Get your Health question answered in 3 easy steps
A Doctor will be with you shortly
Ask a Doctor Now
182 Doctors are Online

Had TBI previously. Having difference in personality since. Have sexual inappropriateness, no impulse control. Undergoing crisis?

My husband survived a TBI over 20 years ago. He had very little rehab afterward. He seemed to have differences in his personality afterward, but nothing huge. However, over the years I have noticed more and more little things developing. Over the last year he has been to a neuropsychologist and told he had serious deficits from his injury. His behavior had gotten out of hand regarding sexual inappropriateness and he has no impulse control . Over the last month he is acting like a whole other person. He is distant, seems depressed. wants to be left alone, and is not sure about being married anymore. What was once my loving husband whom always showed me affection, is now cold and unfeelilng and doesn t want to come home. He is currently taking 20mg of Adderall to help his focus, but it keeps him up most night until 3 or 4 a.m. He is very easily aggitated and has had some extreme violent outbursts. Is he having a crisis of some kind?
Asked On : Thu, 24 Jan 2013
Answers:  1 Views:  34
Report Abuse
Share on Facebook
Share on Twitter
Share on Google+
Question is related to
Psychiatrist 's  Response
Hello and welcome to Healthcare Magic. Thanks for your query.

A recent onset change in behaviour or personality could be due to the following possibilities:
- Related to the brain injury - frontal lobe injuries can typically present with personality cahnges, disinhibited behaviour, emotional lability, sexual inappropriateness, etc.
- A superimposed of underlying psychiatric disorder which could be the cause for the recent worsening. For examples, psychotic disorders, mood disorders - like a hypomania or mania.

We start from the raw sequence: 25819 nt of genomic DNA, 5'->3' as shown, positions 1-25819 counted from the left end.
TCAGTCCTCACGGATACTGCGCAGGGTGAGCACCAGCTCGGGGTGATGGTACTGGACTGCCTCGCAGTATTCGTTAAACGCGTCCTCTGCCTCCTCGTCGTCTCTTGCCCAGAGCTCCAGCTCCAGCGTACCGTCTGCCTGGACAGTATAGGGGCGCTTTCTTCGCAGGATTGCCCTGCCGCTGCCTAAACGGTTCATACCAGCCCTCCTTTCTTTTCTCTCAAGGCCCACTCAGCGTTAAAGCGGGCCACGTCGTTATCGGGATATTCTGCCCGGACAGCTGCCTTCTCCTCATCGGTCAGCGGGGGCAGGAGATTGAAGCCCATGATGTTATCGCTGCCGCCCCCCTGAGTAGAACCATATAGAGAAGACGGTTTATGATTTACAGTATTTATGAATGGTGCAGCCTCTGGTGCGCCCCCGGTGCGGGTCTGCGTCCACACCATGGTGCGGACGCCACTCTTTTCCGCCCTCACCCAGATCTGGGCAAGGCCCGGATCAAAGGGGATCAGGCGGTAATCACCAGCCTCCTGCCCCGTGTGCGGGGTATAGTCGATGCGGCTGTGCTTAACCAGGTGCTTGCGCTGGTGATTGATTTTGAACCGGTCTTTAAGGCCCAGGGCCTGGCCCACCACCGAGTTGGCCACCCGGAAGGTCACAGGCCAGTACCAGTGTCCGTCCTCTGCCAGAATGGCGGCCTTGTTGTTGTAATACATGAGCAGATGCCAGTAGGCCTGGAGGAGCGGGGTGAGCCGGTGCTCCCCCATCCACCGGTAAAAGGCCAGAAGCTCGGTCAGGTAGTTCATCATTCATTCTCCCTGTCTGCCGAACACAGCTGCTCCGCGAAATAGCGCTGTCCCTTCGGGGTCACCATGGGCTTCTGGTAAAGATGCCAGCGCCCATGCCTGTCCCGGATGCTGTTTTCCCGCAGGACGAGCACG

If his agitation and inappropriate behaviour is quite troublesome and difficult to handle, there are medication (such as anti-psychotics or mood stabilizers) which can help him calm down. Please consult a psychiatrist for a detailed evaluation and further treatment.

Wish you all the best.

Dr. Jonas Sundarakumar
Consultant Psychiatrist
Answered: Sat, 26 Jan 2013
I find this answer helpful
Disclaimer: These answers are for your information only and not intended to replace your relationship with your treating physician.
This is a short, free answer. For a more detailed, immediate answer, try our premium service [Sample answer]


Loading Online Doctors....
© Ebix, Inc. All Rights Reserved.
All the information, content and live chat provided on the site is intended to be for informational purposes only, and not a substitute for professional or medical advice. You should always speak with your doctor before you follow anything that you read on this website. Any health question asked on this site will be visible to the people who browse this site. Hence, the user assumes the responsibility not to divulge any personally identifiable information in the question. Use of this site is subject to our Terms & Conditions
Already Rated.
Your rating:

Ask a Doctor